Operation Oil, which has targeted illegal sellers in vehicles and shops in Leeds and Kirklees, has now seized a haul of tobacco worth more than Â£53,000 as a result of complaints from the public.
The operation has been run jointly by West Yorkshire Trading Standards, West Yorkshire Police and Wagtail UK, which specialises in tobacco detection dogs.
More than 90,000 cigarettes and 22.55kg of hand-rolling tobacco were seized from two vehicles and nine business including a barber shop as part of the crackdown.
David Lodge, head of West Yorkshire Trading Standards, said “All tobacco – both legal and illegal – kills half of all long term smokers.
"Over time traders have gone to greater and greater lengths to conceal their stocks of illegal tobacco.
"They think that by hiding it in vehicles off the premises it will go undetected. This operation should be a lesson to illegal tobacco sellers that Trading Standards along with partner agencies will continue to work together to tackle illegal tobacco no matter where it is hidden. I would encourage the public to continue reporting this type of activity to the Illegal Tobacco Hotline on 0300 999 0000.”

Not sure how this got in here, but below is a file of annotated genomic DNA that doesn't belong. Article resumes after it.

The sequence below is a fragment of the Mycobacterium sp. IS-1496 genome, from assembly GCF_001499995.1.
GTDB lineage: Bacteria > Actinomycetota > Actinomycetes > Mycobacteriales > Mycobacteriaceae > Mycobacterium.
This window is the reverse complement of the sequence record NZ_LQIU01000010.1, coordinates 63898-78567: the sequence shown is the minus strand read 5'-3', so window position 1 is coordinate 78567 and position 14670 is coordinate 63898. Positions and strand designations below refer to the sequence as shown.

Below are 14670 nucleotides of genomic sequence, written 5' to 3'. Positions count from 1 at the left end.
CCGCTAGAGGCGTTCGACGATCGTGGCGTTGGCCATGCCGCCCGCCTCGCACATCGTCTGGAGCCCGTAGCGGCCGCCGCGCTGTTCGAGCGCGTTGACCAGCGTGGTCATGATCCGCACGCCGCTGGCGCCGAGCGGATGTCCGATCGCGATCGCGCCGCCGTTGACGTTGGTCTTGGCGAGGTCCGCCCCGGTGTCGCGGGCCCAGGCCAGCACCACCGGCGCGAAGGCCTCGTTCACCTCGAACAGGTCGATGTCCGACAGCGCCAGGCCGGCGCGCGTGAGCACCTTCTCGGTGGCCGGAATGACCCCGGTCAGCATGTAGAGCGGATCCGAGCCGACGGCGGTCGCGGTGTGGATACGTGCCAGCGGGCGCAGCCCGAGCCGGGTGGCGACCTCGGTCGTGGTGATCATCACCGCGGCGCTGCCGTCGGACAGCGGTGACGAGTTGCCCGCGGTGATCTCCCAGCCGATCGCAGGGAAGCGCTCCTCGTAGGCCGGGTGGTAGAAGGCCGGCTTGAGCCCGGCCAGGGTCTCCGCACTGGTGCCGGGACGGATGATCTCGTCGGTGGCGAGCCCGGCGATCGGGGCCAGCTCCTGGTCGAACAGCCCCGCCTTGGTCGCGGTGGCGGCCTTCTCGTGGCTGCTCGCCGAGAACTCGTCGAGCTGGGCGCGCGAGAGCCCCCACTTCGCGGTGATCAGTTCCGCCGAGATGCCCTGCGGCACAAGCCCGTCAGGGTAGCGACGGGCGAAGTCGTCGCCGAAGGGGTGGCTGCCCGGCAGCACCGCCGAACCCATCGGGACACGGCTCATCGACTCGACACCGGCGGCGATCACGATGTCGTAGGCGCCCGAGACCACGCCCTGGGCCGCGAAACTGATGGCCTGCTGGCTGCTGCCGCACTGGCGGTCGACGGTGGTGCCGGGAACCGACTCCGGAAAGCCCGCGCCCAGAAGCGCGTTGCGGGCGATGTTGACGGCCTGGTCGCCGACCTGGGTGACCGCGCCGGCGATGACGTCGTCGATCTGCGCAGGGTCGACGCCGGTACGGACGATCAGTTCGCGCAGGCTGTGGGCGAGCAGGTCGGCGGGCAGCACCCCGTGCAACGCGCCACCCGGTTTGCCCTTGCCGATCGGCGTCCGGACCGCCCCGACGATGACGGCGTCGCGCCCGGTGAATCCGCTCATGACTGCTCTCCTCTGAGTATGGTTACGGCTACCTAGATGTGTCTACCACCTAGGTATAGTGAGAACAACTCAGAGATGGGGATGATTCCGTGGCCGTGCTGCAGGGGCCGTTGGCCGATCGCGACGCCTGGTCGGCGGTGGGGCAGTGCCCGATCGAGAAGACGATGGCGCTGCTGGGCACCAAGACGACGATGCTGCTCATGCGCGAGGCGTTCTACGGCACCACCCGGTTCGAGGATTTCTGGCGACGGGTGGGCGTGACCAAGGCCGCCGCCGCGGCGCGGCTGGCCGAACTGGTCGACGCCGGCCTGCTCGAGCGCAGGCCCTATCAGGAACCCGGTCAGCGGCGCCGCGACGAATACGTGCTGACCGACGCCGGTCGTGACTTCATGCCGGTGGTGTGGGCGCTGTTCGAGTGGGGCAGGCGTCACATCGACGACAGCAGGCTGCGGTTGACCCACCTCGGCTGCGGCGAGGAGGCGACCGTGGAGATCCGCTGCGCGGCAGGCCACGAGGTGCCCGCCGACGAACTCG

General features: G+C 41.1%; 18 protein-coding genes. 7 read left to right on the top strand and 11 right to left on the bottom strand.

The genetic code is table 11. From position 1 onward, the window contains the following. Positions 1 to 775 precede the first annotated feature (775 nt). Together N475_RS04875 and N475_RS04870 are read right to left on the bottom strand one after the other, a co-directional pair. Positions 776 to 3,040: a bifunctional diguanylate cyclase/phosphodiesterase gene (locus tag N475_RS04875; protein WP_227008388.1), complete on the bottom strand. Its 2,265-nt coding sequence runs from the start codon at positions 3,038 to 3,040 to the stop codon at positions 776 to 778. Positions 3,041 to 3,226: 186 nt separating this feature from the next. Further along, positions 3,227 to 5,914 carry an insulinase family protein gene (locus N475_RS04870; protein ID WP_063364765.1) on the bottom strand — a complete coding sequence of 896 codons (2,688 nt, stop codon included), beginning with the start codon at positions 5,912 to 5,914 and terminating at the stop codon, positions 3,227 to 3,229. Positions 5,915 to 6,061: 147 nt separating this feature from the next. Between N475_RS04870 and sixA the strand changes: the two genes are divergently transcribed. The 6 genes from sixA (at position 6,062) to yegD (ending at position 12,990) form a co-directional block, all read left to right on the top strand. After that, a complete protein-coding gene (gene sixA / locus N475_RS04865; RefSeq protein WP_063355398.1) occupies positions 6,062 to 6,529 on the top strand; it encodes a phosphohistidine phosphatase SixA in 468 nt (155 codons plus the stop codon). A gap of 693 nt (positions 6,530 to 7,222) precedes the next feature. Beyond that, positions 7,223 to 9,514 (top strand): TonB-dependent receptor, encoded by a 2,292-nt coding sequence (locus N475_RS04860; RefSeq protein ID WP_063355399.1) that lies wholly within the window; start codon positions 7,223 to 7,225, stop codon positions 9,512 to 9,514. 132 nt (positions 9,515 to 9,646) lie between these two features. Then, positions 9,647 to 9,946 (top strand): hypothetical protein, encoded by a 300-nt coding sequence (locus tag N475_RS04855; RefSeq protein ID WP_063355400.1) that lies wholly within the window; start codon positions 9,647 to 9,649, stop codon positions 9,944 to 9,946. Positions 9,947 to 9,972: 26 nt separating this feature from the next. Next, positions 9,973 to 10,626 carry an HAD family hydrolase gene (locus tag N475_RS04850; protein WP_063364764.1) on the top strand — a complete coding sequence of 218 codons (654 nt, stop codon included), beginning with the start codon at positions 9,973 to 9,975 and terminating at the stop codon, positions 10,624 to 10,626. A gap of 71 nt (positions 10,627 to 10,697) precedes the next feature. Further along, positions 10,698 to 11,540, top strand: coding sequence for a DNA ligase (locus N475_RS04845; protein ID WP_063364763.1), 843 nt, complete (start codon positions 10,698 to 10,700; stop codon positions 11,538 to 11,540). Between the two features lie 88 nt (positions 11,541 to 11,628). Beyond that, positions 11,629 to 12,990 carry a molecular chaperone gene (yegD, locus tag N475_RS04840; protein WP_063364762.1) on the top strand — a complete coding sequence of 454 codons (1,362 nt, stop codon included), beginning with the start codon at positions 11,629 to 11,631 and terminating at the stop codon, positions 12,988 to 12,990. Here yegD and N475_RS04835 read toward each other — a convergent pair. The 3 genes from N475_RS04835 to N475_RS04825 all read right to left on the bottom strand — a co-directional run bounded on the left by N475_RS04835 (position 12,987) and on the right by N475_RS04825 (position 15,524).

The premises in Leeds and Kirklees concealed the tobacco under counters, in ceiling spaces and in vehicles outside the shops.
Trading Standards said that the haul from Operation Oil, if genuine, would be worth in excess of Â£53,500.
However, in street value it equates to fewer than half of the figure - at just over Â£20,000, with a pack of 20 cigarettes being sold at about Â£4 and 50g of hand-rolling tobacco for as little as Â£3.50.
Coun Shabir Pandor, of the West Yorkshire Trading Standards Committee, said: "The illegal sale of tobacco in communities enables and encourages young children to buy it cheaply. It is really great that so many partners are working to tackle traders that break the law.
"I would like to thank members of the public for reporting illegal sales and encourage everyone to continue doing so to reduce the harm caused by tobacco in our communities.”
The operation was part of the wider Tackling Illicit Tobacco for Better Health Programme, which is funded by public health authorities in West Yorkshire.
Now in its fourth year, the programme utilises marketing campaigns and multi-agency enforcement to tackle the problems of the illicit trade.
The programme has taken more than 1.5 million illegal cigarettes and over 650kg of illegal hand rolling tobacco off the streets so far.